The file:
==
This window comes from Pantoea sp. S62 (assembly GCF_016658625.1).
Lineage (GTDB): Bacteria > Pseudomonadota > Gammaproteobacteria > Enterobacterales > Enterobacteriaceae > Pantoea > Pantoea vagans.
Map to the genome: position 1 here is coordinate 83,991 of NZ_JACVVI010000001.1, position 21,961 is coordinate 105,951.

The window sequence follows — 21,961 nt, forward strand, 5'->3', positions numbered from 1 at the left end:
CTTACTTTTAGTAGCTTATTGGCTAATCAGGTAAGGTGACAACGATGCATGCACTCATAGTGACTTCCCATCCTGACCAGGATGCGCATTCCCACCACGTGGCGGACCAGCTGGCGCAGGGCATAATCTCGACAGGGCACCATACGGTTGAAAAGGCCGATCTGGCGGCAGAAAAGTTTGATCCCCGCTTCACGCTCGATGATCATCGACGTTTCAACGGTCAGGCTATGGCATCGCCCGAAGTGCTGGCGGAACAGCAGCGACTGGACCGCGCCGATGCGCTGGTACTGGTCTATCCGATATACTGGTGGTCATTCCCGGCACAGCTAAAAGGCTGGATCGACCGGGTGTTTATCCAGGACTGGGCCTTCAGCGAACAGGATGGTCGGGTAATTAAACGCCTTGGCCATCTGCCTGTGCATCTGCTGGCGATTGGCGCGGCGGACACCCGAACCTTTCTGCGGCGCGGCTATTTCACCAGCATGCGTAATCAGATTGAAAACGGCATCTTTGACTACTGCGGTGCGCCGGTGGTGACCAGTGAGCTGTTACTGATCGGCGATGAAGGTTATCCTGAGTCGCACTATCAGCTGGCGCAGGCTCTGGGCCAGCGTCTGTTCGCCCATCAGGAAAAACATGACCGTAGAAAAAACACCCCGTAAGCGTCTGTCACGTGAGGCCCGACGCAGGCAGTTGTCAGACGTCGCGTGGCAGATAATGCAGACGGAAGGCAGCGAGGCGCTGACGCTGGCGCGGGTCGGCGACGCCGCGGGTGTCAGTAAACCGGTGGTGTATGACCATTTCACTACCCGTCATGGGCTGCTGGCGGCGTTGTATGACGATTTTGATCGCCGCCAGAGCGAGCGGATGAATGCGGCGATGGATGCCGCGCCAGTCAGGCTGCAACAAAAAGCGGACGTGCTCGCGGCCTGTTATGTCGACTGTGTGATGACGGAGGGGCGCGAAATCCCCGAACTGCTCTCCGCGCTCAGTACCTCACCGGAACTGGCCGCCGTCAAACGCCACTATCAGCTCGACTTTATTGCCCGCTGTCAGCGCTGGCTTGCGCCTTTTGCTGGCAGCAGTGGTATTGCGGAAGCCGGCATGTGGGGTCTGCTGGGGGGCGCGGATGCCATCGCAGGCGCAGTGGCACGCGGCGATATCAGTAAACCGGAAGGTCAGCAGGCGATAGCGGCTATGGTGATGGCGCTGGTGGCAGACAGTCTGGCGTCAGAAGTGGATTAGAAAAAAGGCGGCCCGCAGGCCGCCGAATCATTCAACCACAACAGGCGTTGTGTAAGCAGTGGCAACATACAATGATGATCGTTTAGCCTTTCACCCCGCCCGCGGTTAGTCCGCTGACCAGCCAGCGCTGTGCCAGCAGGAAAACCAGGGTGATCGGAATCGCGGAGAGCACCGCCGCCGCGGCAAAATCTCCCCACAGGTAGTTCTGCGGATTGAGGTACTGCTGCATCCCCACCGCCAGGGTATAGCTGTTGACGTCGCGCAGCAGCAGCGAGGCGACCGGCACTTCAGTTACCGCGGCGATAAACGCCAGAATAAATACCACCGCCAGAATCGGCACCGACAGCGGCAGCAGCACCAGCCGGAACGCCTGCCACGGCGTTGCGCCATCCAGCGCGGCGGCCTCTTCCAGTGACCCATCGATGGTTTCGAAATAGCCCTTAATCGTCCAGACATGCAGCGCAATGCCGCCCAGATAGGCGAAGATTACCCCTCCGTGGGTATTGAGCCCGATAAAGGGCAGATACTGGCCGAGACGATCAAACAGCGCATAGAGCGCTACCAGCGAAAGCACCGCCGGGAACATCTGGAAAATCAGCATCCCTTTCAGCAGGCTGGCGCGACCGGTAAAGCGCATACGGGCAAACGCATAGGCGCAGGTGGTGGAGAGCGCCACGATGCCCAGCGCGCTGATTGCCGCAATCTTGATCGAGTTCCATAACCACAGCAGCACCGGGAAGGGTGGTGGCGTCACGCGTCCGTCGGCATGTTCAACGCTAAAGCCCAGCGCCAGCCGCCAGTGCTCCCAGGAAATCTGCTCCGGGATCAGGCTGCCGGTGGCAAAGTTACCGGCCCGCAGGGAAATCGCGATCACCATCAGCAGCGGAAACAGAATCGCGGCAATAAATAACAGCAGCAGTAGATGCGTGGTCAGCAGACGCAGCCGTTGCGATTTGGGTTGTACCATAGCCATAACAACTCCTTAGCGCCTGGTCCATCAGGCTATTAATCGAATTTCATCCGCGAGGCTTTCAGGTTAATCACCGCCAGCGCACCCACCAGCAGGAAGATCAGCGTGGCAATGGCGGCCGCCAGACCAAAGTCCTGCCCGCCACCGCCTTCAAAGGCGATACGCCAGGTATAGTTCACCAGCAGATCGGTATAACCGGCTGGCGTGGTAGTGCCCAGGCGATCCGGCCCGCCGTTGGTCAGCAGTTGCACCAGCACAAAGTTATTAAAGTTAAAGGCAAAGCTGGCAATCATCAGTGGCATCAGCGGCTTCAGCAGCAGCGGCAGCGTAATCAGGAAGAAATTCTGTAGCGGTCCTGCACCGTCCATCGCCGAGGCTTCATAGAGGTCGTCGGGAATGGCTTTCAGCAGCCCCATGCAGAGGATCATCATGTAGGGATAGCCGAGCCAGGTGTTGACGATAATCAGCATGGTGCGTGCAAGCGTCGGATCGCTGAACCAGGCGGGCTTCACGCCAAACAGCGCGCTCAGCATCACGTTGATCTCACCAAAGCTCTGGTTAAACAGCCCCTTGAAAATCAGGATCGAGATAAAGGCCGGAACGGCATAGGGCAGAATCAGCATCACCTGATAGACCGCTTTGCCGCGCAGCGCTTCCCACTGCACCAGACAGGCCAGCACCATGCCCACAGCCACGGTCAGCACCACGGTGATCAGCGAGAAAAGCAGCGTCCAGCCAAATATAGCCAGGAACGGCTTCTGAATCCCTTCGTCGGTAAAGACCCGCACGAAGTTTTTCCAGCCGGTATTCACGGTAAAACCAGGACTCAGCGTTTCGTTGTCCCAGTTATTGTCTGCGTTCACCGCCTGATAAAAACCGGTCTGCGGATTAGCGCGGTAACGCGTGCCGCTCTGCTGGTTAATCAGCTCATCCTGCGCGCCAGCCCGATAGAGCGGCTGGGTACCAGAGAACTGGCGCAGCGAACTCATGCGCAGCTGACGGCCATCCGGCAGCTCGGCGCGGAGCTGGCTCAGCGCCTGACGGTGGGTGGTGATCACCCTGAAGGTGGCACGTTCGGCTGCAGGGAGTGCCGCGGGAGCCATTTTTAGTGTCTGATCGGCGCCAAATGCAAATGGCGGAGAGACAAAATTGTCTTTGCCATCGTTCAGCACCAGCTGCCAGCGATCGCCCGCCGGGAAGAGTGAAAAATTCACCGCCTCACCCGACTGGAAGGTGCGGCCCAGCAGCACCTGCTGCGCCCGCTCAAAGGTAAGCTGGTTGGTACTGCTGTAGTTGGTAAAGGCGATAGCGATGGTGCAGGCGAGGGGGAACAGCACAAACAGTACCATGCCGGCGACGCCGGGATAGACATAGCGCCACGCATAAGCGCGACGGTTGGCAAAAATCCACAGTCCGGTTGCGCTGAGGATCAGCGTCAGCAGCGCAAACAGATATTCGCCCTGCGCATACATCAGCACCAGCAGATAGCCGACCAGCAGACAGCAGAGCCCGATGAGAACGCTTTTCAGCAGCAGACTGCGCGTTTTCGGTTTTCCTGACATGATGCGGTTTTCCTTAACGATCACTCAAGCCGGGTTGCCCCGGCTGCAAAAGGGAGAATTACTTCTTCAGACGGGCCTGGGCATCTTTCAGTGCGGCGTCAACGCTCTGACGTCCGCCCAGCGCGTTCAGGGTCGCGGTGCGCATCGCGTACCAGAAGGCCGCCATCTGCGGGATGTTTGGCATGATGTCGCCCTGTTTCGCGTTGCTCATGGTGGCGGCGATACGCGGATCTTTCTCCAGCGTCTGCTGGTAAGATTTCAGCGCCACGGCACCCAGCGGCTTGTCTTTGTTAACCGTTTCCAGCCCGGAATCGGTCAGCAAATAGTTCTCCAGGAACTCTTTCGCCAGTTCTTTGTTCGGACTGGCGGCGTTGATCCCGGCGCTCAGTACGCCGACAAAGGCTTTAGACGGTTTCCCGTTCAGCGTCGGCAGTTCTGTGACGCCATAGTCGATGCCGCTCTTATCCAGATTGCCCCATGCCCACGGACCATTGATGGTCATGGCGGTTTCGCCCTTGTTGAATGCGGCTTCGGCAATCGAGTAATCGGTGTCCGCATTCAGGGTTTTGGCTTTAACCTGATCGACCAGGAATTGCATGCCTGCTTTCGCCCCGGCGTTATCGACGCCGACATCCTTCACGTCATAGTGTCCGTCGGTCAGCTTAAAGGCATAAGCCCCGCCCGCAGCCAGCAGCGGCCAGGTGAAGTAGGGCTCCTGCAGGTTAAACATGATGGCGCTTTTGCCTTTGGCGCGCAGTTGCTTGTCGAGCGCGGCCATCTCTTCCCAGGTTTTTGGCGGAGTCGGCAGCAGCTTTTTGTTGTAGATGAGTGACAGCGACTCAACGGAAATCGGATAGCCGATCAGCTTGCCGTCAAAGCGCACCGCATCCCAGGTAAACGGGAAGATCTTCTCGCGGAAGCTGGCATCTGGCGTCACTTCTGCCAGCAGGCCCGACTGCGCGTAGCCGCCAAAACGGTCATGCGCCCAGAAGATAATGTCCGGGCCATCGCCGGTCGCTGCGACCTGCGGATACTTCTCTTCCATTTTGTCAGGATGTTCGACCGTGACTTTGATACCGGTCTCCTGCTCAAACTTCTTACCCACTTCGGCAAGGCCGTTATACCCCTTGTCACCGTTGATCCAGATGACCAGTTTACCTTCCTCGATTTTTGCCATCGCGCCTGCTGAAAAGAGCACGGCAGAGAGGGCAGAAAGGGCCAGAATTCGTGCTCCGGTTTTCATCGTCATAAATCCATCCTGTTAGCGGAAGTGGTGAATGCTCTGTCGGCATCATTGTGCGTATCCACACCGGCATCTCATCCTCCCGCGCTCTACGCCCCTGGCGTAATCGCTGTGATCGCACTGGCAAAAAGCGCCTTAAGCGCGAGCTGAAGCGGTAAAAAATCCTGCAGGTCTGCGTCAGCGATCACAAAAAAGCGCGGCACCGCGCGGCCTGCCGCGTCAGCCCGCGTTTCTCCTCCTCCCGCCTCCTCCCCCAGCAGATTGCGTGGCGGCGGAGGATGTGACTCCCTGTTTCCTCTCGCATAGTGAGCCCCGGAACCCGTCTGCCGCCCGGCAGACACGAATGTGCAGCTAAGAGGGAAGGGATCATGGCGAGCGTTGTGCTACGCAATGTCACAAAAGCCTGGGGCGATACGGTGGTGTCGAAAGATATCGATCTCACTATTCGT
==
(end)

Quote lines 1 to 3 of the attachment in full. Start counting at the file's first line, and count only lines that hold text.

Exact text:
This window comes from Pantoea sp. S62 (assembly GCF_016658625.1).
Lineage (GTDB): Bacteria > Pseudomonadota > Gammaproteobacteria > Enterobacterales > Enterobacteriaceae > Pantoea > Pantoea vagans.
Map to the genome: position 1 here is coordinate 83,991 of NZ_JACVVI010000001.1, position 21,961 is coordinate 105,951.